How is it diagnosed?
Diagnosis of hamstring injuries starts with a thorough understanding of your health history and the cause of the injury. The questions your therapist may ask include:
- If you have had a similar injury before
- What you were doing when you first felt the pain
- Where you felt the pain, and if you felt a “pop”
- If you noticed any swelling or bruising in the first 24 hours after the injury
- What you were able to do immediately following the injury, and how you have been functioning since the injury (walking, sleeping, lifting your leg, etc.)
Your physical therapist will also perform a clinical evaluation, including some of the following observations and tests to determine the nature of your injury:
- Observation:To note any discoloration or bruising
- Pain: To identify your current pain level, and the activities that make your pain better or worse
- Palpation: To pinpoint the location and size of the tender area through touch, which will help determine the severity of the injury
- Range of motion: To compare the motion of your injured leg with your healthy leg
- Muscle strength: To determine the strength of the hamstring muscles when bending or straightening your knee and hip
- Gait analysis: To note any limping or pain when walking
Typically, hamstring injuries are classified as Grade I – III depending on the severity of the injury.
- Grade I: Mild strain with minimal tearing; usually feels like a pulled or cramping muscle
- Grade II: Moderate strain with partial tearing; may cause a stinging or burning sensation at the back of the thigh
- Grade III: A severe, complete muscle tear; may result in a “lump” on the back of the thigh where the muscle has torn
If your physical therapist suspects a severe injury, you will likely be referred to an orthopedic physician for medical diagnostic imaging, including x-ray and MRI, to evaluate the extent of the injury. In the event of a fracture of the ischial tuberosity (sit-bone) and/or a complete rupture of the muscle, surgery might be recommended.
Do you need an X-ray and MRI imaging for hamstring muscle pain?
For most common orthopedic cases, imaging is not needed and the diagnosis can be made with a simple physical therapy evaluation. No need to waste thousands of dollars on unwarranted diagnostic imaging. We also have clinical tests which we can perform to help rule in and rule out pathologies that correlate to MRI findings (which is WAY cheaper than an MRI!). An expensive MRI may just tell us what we already know. Also, often times the positive findings found on x-rays, MRIs, and EMGs may not actually be the root cause of your pain. What does that mean? Many positive findings on an MRI are also found in asymptomatic (pain-free) individuals, so diagnostic imaging may not be able to tell us what is actually causing your pain. For example: many people have a herniated disc in their low back but do not have any low back pain. So if herniated discs can cause no pain, just because someone with low back pain has a herniated disc does not mean that is what’s causing their pain. The key is to find out if your clinical evaluation findings during your evaluation at Pursuit match the MRI findings. If so, then we can decide what is the best way to treat it.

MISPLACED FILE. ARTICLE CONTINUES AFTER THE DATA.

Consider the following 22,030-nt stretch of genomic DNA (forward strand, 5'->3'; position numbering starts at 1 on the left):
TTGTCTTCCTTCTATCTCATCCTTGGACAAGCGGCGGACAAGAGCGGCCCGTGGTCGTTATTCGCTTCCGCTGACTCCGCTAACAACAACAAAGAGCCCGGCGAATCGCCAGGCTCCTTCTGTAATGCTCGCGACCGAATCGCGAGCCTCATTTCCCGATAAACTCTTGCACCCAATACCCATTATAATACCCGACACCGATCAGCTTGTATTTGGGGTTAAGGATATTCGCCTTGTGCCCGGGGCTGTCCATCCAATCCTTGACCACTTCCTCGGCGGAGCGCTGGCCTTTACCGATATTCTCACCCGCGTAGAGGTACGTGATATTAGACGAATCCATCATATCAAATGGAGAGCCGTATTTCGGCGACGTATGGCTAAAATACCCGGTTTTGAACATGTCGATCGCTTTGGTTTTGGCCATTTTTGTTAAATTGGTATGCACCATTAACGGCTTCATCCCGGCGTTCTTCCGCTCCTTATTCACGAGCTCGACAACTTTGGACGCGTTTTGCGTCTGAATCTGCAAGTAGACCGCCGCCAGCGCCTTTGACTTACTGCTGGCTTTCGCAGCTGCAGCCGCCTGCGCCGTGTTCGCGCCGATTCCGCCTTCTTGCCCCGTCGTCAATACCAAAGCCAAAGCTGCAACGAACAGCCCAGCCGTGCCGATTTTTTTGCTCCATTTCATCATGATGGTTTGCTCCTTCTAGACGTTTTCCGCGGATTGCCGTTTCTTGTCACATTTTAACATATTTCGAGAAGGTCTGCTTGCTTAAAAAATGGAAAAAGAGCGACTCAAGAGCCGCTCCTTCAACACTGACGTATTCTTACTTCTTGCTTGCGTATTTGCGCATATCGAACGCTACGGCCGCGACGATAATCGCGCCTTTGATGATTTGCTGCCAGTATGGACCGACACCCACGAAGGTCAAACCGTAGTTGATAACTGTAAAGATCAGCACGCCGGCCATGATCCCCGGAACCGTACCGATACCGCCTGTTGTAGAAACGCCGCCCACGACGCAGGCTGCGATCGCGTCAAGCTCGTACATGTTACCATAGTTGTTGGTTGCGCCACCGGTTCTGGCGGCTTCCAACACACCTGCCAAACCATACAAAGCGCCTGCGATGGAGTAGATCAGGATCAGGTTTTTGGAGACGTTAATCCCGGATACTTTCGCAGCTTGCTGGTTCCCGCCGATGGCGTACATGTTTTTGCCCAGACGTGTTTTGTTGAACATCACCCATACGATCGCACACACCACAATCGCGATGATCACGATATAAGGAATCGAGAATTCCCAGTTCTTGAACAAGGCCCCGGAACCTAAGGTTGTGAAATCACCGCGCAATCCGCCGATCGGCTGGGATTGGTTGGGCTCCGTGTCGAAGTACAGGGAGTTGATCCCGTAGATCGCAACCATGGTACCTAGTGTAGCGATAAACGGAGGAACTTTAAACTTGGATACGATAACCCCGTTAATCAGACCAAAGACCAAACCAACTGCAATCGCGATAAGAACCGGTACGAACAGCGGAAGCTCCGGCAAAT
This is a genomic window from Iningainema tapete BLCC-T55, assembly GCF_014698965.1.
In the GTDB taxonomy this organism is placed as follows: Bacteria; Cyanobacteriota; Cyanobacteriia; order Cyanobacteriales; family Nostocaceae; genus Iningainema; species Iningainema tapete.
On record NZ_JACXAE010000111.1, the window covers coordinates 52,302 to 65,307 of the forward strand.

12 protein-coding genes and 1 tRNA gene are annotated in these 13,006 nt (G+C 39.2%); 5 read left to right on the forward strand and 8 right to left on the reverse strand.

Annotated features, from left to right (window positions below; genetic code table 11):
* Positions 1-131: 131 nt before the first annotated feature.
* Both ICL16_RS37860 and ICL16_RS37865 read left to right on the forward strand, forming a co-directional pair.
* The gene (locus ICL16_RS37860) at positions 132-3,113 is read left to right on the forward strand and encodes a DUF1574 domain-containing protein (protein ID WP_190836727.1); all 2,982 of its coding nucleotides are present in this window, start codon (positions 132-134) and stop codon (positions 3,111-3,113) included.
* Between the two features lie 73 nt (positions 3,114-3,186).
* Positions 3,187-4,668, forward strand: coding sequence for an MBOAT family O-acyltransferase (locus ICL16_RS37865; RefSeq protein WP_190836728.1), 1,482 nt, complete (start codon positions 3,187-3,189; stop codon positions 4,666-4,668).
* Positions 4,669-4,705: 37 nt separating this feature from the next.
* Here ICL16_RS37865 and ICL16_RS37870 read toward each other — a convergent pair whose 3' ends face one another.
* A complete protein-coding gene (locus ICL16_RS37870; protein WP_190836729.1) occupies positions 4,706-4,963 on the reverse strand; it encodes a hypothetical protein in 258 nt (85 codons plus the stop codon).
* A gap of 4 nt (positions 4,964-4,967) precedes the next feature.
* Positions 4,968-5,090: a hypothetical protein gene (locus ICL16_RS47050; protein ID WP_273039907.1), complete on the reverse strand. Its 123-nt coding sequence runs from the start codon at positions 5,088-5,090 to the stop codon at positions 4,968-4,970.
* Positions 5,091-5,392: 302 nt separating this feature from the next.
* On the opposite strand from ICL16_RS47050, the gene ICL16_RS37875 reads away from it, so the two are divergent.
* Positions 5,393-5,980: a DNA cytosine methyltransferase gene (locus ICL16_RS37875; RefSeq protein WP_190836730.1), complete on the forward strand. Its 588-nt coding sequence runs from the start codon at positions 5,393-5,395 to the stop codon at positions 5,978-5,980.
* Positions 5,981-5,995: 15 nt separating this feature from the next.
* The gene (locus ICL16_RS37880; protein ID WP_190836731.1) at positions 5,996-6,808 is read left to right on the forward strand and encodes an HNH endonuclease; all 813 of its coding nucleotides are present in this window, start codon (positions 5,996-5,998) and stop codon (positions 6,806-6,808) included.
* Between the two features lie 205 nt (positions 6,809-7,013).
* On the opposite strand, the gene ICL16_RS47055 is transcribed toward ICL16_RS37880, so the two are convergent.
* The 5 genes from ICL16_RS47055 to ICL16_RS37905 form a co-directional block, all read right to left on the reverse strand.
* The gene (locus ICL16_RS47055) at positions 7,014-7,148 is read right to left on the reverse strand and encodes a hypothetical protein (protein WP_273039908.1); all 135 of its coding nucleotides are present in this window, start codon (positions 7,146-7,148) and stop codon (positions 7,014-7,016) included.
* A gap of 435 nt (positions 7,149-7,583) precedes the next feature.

How can a Physical Therapist treat it?
Your physical therapist will design an individualized treatment program specific to the exact nature of your injury and your goals.
Physical therapy may include:
Range of motion
- Resting the injured area by avoiding aggravating activities, such as walking or working out. If you are having notable difficulty walking, crutches may be recommended.
- Applying ice to the injured area 3-4x/day for 15-20 minutes (with a towel placed between your skin and the ice).
- Applying a compression wrap to the area to aid in decreasing swelling and pain.
- Referral to another health care provider for further diagnostic testing (if needed).
It is common for muscles and joints to become stiff after an injury. As your pain decreases, your physical therapist will begin gentle flexibility exercises, such as stretching your hamstring muscles.
Hamstring strengthening will be an essential part of your rehabilitation program. Your physical therapist will compare the strength of the muscle groups in each leg, and prescribe specific exercises to target areas of weakness.
Many physical therapists are trained in hands-on “manual” therapy to move and manipulate muscles and joints to improve motion, flexibility, and strength. These techniques can target areas that are difficult to treat on your own.
As you regain the flexibility and strength in your hamstrings, it will be important to teach your body how to move so you no longer put excessive stress on the previously injured area. Your physical therapist will develop a functional training program specific to your desired activity.
In the event that the severity of your hamstring injury requires surgical treatment, a physical therapist will guide your postoperative rehabilitation. Your physical therapist will communicate with your surgeon to ensure complete and consistent postoperative care.
“After at least three years of doctor-hopping […] looking for someone to alleviate my constant dizziness and neck pain, I finally found Dr. Miller. I have more energy and less pain, and have halved my dependence on painkillers. He shouldn’t be the last stop on your road to recovery, he should be the first.”
How long does it take for recovery?
Recovery time for hamstring muscle pain depends on multiple factors: